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COMMONWEALTH PENNSYLVANIA v. SALVADOR CARLOS SANTIAGO (06/27/88)

filed: June 27, 1988.

COMMONWEALTH OF PENNSYLVANIA
v.
SALVADOR CARLOS SANTIAGO, APPELLANT



Appeal from the Judgment of Sentence of May 8, 1987 in the Court of Common Pleas of Lawrence County, Criminal Division at No. 106, A, B, C, D, E, & F of 1985

COUNSEL

Lawrence M. Kelly, New Castle, for appellant.

Thomas W. Minett, Assistant District Attorney, Ellwood City, for Com., appellee.

Olszewski, Popovich and Watkins, JJ. Popovich, J., concurs and dissents with an opinion.

Author: Olszewski

[ 376 Pa. Super. Page 57]

On September 13, 1985, a jury found appellant Salvador Carlos Santiago guilty but mentally ill of murder in the second degree, robbery, theft by unlawful taking, receiving stolen property, crimes committed with firearms, firearms not to be carried without a license and former convict not to own a firearm. Timely post-trial motions were filed and denied and Santiago was sentenced to life imprisonment. This timely appeal followed.

On appeal, Santiago raises seventeen (17) issues for our consideration:

I. Whether the jury verdict of September 13, 1985 is contrary to the evidence?

II. Whether the jury verdict is contrary to the weight of the evidence?

[ 376 Pa. Super. Page 58]

III. Whether the pre-trial suppression hearing judge, President Judge Glenn McCracken, Jr., erred when he decreed that the arrest of the defendant was legal, and that the arrest warrant was issued upon probable cause?

IV. Whether the pre-trial suppression judge, President Judge Glenn McCracken, Jr., erred when he decreed defendant's statements to Pittsburgh City Police Detectives, Ronald Freeman and Terry Hedinger and PSP Joseph Holtman and Corporal John P. Wherthey, should not be suppressed as violative of defendant's Fifth and Fourteenth Amendment Rights?

V. Whether the pre-trial suppression hearing judge, President Judge Glenn McCracken, Jr., erred when he decreed that the defendant's taped statement to Pennsylvania State Police Trooper, Joseph Holtman, and Corporal John P. Wherthey, was not a result of delay from arrest to preliminary arraignment?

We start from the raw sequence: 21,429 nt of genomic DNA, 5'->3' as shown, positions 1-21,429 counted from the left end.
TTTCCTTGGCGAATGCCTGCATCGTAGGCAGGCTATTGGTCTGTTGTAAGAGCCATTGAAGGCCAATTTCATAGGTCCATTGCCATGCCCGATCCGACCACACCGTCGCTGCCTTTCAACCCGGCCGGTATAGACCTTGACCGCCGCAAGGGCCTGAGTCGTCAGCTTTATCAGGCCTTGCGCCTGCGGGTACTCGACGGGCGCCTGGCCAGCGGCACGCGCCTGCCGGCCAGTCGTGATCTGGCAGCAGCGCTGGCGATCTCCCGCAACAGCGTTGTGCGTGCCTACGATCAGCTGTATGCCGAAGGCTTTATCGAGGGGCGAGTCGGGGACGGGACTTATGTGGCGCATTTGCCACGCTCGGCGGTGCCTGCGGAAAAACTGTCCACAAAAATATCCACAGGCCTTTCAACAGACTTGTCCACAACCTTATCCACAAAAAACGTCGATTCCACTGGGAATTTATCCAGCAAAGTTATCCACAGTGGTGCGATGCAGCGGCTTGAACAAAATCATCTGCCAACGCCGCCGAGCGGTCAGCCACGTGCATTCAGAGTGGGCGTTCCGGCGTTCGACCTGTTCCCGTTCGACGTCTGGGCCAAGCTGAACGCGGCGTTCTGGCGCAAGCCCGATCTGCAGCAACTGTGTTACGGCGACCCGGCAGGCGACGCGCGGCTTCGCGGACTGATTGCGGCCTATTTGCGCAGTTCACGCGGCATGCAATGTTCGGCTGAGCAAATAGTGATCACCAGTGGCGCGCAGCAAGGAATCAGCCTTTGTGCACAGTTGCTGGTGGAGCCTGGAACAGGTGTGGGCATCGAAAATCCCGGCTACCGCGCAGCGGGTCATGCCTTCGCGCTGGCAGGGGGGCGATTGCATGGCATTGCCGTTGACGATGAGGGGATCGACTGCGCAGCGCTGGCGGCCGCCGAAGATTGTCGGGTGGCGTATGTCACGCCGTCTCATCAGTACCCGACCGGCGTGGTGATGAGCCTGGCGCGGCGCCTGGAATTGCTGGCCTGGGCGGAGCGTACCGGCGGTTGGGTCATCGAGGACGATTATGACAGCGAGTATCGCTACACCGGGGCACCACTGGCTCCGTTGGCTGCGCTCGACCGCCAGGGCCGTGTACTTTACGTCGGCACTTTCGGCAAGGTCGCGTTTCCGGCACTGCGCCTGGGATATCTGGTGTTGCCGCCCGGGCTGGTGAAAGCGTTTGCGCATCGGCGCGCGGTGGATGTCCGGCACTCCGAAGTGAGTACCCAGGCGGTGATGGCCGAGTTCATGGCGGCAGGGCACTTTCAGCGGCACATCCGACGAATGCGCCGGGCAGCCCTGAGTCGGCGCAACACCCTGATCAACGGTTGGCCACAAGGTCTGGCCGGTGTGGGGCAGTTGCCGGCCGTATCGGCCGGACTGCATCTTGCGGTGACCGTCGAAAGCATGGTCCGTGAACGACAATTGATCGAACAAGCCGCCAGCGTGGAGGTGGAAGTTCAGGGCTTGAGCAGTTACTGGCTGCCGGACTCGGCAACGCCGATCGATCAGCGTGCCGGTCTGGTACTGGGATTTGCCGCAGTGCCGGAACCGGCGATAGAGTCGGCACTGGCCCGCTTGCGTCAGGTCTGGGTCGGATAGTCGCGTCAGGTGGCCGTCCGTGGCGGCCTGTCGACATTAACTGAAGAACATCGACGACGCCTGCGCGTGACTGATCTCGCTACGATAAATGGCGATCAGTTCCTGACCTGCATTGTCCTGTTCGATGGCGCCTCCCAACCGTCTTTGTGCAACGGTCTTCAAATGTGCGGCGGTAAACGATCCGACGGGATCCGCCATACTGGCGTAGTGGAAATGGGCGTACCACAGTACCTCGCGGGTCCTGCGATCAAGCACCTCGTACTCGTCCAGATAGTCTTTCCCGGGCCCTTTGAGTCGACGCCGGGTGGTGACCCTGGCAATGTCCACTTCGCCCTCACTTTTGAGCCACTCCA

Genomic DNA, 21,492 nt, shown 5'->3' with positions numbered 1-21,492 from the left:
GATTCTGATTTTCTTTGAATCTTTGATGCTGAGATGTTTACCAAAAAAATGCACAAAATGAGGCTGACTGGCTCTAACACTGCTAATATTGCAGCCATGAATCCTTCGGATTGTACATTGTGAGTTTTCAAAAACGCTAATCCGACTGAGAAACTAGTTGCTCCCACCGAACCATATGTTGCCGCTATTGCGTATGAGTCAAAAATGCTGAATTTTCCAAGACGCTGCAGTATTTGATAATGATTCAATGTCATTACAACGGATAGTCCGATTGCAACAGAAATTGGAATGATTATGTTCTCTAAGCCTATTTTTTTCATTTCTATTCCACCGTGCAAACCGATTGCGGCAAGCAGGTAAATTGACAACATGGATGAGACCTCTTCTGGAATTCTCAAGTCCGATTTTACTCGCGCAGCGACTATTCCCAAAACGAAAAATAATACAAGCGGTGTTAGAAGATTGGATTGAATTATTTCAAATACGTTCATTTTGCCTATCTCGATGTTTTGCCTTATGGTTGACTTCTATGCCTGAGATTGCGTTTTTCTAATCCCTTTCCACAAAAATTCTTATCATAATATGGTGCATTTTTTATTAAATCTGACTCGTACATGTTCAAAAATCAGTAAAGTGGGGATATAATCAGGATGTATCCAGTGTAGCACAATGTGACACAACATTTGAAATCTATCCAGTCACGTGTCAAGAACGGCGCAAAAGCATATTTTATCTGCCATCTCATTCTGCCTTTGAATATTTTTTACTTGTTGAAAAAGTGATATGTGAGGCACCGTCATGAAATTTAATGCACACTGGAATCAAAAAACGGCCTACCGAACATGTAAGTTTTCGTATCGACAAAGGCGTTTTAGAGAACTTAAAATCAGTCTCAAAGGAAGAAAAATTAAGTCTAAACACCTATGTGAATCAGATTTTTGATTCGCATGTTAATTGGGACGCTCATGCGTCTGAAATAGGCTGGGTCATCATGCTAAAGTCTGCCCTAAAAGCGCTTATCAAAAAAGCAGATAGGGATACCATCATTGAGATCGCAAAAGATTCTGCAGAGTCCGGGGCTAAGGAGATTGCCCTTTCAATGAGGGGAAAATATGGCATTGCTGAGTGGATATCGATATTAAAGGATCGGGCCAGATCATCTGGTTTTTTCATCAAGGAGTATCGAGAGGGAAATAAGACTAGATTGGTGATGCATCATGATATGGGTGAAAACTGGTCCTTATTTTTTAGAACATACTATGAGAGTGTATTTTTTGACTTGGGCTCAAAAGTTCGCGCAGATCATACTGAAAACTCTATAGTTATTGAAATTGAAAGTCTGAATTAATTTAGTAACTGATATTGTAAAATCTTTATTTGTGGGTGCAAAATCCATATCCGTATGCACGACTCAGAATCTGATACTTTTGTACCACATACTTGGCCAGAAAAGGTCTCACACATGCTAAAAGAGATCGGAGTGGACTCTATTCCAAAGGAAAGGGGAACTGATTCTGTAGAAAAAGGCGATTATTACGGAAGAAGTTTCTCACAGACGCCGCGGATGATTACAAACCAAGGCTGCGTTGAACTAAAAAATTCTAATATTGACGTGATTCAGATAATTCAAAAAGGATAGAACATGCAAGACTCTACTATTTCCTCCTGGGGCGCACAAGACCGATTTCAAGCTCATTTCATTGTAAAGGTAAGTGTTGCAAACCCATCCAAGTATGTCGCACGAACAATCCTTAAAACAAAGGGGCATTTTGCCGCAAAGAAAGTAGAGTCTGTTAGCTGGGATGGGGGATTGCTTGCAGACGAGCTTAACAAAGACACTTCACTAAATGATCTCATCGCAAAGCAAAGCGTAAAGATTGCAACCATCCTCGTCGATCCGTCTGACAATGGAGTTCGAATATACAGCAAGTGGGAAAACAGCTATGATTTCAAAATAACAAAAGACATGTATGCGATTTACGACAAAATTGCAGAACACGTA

VI. Whether the trial judge, Francis X. Caiazza, erred when he allowed inflammatory descriptions of the gunshot wounds from the pathologist, which exceeded the bounds of relevancy and were highly prejudicial to Defendant?

VII. Whether the trial judge, Francis X. Caiazza, erred when he allowed the opinion testimony from Pennsylvania State Trooper, Darryl Mayfield, which was not unequivocal and was not within a reasonable degree of certainty.

VIII. Whether the trial judge, Francis X. Caiazza, erred when he allowed the Pittsburgh Police Detective, Terry Hedinger, to testify as to the oral statements of Major Anderson advising defendant of his rights?

IX. Whether the prosecutor/assistant district attorney, J. Craig Cox, after being instructed by the trial judge, Francis X. Caiazza, during cross-examination of Fred P. Gallo, Jr., psychologist, as to the examination of the Defendant to the events of January 15, 1985, surrounding the shooting, again inquired of Dr. Jonathan Himmelhoch,

[ 376 Pa. Super. Page 59]

    psychiatrist, as to the events surrounding the shooting, which caused the defense to object, for the same constituted prosecutorial misconduct, since it appeared that the defendant had to exercise his Fifth Amendment Right to remain silent?

X. Whether the prosecutor/assistant district attorney, Thomas Minnett, committed prosecutorial misconduct in the closing summation to the jury:

A. When he displayed, demonstratively, the murder scene directly in front of the family of the victim, with the intent to inflame the passion of the jury;

B. When he made reference that the defense was attempting to divert the jury's attention from important facts of the case;

C. When he argued that the defense was arguing three (3) to four (4) different defenses, or inconsistent defenses which were illogical and inconsistent, for the defense had argued that the defendant did the shooting but was insane and didn't imply any other defenses;

D. By the prosecution's reference that the jury could presume specific intent and malice?

XI. Whether the trial judge, Francis X. Caiazza, erred when he instructed the jury as to defendant's burden of proof as to "legal insanity" by preponderance of the evidence, and mental illness beyond a reasonable doubt which is violative of both Federal and Pennsylvania Constitutions?

XII. Whether the trial judge, Francis X. Caiazza, erred when he submitted a single verdict slip as to homicide charges, which was misleading?

XIII. Whether or not the pre-trial suppression hearing judge, President Judge Glenn McCracken, Jr., erred when he permitted the in-court identification of the defendant by James Suttles?

XIV. Whether the trial judge, Francis X. Caiazza, erred when he allowed district attorney/assistant district attorney, Thomas Minnett, to elicit testimony from the

[ 376 Pa. Super. Page 60]

    prothonotary concerning the defendant's prior sentence of incarceration?

XV. Whether the trial judge, Francis X. Caiazza, erred when he allowed the deputy warden, Dominic Farina, to testify as to the defendant's incarceration at the time of trial before the jury?

XVI. Whether the trial judge, Francis X. Caiazza, erred when he precluded evidence from Frankie Mack as to a telephone conversation in the presence of a Youngstown Police Officer on January 15, 1985, where an unknown white male related to her "for $1,000.00 I will give your car back"?

XVII. Whether the trial judge, Francis X. Caiazza, erred when he allowed FBI agents to testify that the defendant had been charged with the Federal offense ...


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